Thursday, December 27, 2007

The Golden Compass (2007)

I saw The Golden Compass this afternoon, and though some of my friends and correspondents hated the movie, I rather liked it.

I think I was in a good position to like it: I read the book and liked it, but not so recently that I could remember vast numbers of details that got left out or changed. Also, I thought the film was impressive visually. For instance, the docks and the dockyard neighborhood in Trollesund was just perfect. Things like that make movies for me, if there is quality in the other elements. Last, I really liked the remote Arctic setting of much of the book, and some of that was done very effectively in the movie.

I'm not particularly interested in arguing about the virtues and vices of GC, but I will remark on the fact that this was another example of Hollywood steampunk; steampunk being a literary/movie SF/fantasy genre where the present is one side or the other of the year 1900, and the futuristic elements are supplied by technology that is "super-science" by the standards of the 1890s or the 1900s. There are huge engines and electricity and advanced weaponry that Jules Verne could have believed in or made up, and given the huge size of his output, probably did. Oh, yes, there are plenty of brass scientific instruments, golden compasses and whatnot. And airships.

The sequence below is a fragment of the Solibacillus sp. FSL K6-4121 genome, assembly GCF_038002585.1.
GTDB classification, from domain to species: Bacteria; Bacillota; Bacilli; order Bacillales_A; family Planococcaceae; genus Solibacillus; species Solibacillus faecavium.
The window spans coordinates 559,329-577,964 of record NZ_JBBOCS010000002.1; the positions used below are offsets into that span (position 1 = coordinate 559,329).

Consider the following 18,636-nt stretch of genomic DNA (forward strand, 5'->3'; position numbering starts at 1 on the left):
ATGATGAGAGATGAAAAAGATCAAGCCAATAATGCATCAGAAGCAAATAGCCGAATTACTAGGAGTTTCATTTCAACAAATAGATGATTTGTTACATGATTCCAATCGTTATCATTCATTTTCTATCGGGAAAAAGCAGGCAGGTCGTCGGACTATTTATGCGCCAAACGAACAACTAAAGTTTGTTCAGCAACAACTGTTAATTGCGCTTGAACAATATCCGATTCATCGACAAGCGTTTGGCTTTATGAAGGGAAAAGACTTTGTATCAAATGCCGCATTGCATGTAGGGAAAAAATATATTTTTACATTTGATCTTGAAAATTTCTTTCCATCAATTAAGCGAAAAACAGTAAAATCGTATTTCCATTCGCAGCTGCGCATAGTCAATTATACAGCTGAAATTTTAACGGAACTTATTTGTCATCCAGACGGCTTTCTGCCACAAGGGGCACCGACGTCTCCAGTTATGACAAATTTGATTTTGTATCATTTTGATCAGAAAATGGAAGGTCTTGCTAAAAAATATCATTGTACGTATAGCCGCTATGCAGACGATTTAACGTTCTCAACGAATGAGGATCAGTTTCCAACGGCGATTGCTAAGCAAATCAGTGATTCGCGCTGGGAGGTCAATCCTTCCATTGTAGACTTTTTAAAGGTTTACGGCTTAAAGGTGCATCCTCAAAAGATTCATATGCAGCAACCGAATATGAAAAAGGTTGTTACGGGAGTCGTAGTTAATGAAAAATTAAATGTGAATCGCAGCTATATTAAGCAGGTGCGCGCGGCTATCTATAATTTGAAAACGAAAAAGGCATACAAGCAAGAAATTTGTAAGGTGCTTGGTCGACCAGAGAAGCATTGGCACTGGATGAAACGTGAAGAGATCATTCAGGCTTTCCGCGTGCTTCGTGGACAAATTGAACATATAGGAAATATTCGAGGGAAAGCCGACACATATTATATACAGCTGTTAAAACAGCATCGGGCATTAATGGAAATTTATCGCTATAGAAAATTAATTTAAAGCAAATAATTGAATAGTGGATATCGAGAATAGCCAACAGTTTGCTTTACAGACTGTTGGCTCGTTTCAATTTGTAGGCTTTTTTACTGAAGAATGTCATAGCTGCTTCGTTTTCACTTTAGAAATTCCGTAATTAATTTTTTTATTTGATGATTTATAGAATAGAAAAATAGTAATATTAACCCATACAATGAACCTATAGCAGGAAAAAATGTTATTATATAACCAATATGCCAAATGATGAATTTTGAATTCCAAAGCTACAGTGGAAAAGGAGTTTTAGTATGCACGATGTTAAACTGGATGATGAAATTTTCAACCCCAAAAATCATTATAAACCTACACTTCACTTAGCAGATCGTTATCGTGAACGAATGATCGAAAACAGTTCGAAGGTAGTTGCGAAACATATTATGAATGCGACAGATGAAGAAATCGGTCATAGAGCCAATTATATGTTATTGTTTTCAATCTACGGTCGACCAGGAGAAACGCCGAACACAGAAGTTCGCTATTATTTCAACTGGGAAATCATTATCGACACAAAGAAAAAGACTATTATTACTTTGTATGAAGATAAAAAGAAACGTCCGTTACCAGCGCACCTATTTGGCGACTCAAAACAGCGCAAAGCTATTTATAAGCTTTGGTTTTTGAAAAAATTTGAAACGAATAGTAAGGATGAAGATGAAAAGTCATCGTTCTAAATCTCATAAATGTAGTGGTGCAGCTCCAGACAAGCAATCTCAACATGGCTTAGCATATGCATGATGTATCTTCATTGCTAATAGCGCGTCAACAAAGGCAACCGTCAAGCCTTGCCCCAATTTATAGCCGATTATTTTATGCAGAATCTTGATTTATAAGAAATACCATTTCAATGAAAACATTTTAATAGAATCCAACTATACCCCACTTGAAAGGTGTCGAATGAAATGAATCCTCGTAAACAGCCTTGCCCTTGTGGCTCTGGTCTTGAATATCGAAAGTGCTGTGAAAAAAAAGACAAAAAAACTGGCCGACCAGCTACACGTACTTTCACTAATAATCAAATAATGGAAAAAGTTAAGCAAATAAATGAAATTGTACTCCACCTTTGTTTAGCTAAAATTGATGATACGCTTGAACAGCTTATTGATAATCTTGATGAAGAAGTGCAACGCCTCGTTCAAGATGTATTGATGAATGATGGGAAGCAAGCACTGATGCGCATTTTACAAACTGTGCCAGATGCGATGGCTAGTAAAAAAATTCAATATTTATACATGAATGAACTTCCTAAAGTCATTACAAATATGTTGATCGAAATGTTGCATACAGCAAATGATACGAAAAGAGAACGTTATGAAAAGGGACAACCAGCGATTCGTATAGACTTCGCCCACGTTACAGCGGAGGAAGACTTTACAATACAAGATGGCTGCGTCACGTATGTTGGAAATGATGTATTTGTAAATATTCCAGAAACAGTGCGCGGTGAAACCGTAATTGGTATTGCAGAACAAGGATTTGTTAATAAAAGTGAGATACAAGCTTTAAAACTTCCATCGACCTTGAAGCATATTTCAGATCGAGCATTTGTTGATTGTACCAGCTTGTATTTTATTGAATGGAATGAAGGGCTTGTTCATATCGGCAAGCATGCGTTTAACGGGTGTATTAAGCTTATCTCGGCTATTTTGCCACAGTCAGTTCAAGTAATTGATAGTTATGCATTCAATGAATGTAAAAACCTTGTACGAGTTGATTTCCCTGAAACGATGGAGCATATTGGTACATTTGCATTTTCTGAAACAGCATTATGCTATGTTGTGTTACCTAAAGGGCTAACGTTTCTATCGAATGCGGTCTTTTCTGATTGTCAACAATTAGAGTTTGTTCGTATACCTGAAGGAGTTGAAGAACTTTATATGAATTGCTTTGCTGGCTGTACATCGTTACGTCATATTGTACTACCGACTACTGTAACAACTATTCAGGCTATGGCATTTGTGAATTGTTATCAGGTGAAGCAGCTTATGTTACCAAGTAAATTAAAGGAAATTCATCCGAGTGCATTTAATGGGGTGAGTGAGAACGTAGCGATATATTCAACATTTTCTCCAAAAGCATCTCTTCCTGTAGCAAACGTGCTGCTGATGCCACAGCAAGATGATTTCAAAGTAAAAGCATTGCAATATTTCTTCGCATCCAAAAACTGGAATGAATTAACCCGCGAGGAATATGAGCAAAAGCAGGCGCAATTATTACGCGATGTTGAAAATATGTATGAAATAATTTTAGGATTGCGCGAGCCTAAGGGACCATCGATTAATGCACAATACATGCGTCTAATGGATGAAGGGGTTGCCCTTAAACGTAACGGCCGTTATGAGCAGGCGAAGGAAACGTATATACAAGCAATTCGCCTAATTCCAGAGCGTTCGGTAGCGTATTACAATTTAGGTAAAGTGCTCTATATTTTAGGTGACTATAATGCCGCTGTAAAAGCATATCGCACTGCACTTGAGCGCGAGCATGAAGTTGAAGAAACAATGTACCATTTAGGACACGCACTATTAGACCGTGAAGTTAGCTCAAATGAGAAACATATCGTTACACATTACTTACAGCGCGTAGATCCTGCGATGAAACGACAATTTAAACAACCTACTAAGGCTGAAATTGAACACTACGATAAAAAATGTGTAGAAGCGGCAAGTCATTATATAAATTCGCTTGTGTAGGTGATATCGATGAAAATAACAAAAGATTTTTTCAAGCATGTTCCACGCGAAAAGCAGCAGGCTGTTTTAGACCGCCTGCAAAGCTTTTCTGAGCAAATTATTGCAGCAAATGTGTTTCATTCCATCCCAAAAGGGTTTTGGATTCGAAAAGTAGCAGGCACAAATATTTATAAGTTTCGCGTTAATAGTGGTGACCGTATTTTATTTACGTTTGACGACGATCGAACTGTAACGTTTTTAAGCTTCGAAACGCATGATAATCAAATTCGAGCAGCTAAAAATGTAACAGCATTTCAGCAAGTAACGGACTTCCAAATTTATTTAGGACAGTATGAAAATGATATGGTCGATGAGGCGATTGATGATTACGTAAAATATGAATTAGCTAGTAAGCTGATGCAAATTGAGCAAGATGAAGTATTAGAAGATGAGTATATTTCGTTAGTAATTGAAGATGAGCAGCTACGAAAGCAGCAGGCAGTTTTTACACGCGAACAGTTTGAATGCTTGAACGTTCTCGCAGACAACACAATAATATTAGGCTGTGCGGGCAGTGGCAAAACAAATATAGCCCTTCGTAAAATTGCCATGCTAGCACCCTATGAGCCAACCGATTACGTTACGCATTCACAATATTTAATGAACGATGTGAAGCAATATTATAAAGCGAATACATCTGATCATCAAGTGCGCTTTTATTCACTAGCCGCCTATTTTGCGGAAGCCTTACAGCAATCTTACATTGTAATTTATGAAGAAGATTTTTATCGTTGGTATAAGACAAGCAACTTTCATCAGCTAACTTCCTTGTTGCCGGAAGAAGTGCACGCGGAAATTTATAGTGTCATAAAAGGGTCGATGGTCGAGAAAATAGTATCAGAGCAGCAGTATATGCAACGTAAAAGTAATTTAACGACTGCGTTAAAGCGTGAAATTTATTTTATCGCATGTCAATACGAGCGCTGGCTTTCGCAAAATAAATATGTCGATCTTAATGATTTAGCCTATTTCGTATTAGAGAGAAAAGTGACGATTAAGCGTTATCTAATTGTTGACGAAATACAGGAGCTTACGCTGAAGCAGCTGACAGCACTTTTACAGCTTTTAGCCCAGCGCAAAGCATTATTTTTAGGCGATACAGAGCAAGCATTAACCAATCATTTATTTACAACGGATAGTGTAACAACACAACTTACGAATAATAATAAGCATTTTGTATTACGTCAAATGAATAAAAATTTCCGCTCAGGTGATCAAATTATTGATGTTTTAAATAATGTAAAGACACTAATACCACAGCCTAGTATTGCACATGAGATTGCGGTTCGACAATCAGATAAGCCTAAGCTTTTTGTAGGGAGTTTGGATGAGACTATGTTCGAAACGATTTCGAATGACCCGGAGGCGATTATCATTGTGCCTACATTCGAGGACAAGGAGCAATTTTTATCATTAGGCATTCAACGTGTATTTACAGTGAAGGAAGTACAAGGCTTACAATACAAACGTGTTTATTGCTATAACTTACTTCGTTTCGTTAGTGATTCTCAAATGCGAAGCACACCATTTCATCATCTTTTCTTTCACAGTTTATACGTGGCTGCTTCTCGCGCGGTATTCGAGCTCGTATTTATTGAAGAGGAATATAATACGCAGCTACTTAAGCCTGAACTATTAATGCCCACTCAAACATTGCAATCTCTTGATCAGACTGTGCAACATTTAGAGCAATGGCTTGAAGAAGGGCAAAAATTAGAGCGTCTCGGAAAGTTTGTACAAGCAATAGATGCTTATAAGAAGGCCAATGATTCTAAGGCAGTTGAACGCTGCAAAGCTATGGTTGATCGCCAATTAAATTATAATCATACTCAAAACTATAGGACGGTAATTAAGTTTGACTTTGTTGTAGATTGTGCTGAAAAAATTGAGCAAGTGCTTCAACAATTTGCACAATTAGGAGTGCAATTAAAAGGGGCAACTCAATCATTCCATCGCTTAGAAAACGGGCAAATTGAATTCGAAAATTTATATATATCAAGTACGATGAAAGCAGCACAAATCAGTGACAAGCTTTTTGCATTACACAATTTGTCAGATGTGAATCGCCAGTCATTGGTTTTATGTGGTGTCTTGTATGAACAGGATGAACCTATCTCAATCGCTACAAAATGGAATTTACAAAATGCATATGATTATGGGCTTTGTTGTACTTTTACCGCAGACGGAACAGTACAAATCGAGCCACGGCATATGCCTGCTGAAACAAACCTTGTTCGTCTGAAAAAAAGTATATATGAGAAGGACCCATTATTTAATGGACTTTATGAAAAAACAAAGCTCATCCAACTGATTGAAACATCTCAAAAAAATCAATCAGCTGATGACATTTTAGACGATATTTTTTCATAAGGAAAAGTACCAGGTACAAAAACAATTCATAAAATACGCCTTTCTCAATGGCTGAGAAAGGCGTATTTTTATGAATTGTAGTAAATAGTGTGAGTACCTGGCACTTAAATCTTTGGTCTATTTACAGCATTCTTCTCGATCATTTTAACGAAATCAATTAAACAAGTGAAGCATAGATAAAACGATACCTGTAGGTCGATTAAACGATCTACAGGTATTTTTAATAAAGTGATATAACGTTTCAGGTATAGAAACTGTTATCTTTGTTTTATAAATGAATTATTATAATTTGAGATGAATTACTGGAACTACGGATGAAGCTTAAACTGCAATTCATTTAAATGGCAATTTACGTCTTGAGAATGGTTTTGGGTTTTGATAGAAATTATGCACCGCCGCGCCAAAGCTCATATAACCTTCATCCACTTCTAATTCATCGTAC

The popularity of this genre (which includes on the movie side the failed League of Extraordinary Gentlemen and the much more enjoyable Wild, Wild West) is kind of curious. Another example of the backward-looking nature of the "speculative" imagination which currently refuses to speculate?

I'm tempted to say that this scaredy-cat looking at a Paleo-Future that's already long been superceded is a delayed reaction to World War I, an acknowledgment that modern culture went off the rails then. Who could argue with that? But of course that's probably too-clever baloney. The real World War II with its real nuclear bombing and fire bombing before that and its vast death camps didn't scare SF writers off, from utopian or dystopian speculation, or more realistic future construction. It spurred them on, gave them a sense of mission.

I think it's probably unfair to categorize the Golden Compass the book as steampunk, but the movie is certainly an excellent example of it.

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